How Brexit could still spook the oil market

Trading in commodity markets might have resumed relative normality following Brexit turbulence, but one investment bank has detailed the downside risk that the oil price could still face.

"We believe the increase in macro-economic uncertainty (following the Brexit vote) raises downside risks to global GDP (gross domestic product) growth expectations," a global commodities research team at JPMorgan, led by Scott Speaker, said in a note Wednesday.

WTI futures had been on a steady path upwards in 2016 after a bruising two years. Nonetheless, the shock result last Friday morning saw prices plunge by around $4 on concerns that it could impact global growth.

JPMorgan has actually upped its forecasts on the commodity. Its Brent and WTI price forecasts for the third quarter of and fourth quarter of 2016 are now $53 a barrel and $55 a barrel, respectively. Its 2017 Brent and WTI forecasts are lifted to around $56.75 a barrel with a figure of $62 a barrel for the end of next year.

It believes that oil balances have tightened up following a surge in unplanned outages, but suggests structural conditions in the market will further keep the market in check for that latter part of 2016. However, the bank had a warning for clients that could yet mean its estimates will prove incorrect.

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"The unexpected U.K. (referendum) result could yet trigger a more substantial downgrade to economic growth," it said.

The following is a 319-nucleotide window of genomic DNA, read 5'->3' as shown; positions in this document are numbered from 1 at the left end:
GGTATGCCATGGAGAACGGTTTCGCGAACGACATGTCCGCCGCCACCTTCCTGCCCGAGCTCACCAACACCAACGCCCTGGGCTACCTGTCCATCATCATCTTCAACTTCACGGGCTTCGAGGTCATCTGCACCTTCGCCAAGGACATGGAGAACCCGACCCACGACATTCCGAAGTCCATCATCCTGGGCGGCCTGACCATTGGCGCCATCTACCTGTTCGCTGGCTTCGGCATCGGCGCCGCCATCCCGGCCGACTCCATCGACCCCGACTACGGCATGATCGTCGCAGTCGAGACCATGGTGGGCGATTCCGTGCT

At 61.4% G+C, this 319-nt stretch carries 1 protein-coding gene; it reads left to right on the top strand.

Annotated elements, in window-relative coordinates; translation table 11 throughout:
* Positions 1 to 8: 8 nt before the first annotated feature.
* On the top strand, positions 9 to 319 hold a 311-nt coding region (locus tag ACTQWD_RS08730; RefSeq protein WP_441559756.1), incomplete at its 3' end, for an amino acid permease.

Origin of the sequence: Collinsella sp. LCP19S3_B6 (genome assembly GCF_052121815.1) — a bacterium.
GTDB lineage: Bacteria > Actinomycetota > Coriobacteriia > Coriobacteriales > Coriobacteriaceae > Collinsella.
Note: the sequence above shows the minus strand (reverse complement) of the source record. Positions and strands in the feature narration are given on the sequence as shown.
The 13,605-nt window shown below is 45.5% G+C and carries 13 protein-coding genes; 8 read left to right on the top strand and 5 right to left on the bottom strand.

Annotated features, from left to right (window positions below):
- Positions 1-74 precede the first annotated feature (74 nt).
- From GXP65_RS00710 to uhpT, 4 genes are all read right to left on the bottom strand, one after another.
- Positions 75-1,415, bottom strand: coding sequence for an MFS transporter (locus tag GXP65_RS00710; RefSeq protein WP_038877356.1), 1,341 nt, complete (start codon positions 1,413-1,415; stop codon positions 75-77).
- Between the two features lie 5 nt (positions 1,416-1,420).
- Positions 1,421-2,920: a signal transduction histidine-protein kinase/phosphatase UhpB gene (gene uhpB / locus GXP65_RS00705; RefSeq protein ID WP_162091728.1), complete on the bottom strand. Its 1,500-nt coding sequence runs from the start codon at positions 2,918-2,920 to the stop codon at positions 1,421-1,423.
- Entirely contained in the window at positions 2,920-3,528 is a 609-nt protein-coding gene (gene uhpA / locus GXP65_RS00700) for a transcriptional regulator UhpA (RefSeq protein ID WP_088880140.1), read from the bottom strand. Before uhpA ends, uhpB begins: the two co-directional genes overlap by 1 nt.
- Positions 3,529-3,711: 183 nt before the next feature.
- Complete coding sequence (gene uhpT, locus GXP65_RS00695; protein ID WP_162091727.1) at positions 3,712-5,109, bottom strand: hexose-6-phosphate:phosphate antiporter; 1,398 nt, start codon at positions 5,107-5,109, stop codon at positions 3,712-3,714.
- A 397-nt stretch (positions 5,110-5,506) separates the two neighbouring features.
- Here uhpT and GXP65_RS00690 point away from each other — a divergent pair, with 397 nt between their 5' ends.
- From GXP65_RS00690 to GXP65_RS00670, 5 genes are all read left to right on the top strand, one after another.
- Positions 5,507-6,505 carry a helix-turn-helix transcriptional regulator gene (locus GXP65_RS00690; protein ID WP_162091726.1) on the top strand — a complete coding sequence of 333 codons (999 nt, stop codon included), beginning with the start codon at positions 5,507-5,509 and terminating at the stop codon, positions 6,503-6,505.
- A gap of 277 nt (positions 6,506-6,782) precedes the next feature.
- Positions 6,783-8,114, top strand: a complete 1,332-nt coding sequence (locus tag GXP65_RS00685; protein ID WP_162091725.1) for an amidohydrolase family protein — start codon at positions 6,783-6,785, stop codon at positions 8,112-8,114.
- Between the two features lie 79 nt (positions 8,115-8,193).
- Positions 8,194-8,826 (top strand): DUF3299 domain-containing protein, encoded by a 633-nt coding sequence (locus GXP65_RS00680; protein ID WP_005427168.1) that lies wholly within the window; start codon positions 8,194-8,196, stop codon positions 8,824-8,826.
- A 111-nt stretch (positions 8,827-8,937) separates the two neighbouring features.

U.S. corporate profits remain under pressure, according to the bank, which stated that earnings compared to U.S. company shares prices had fallen since the start of the year. Should the increased level of uncertainty precipitate a pullback in capital expenditure plans across the corporate sector then such a dynamic could yet lead to a "deterioration in the growth outlook", it added.

"Current high frequency estimates by J.P. Morgan Economics Research indicate that there is a 34 percent chance of a recession starting within the next 12 months," it said.

And weakening global growth would likely result in dipping demand for the commodity, thus leading to a pullback in prices. Although the bank states that global GDP growth would need to slow to around 0.8 percent for it to interfere with the market rebalancing that it predicts.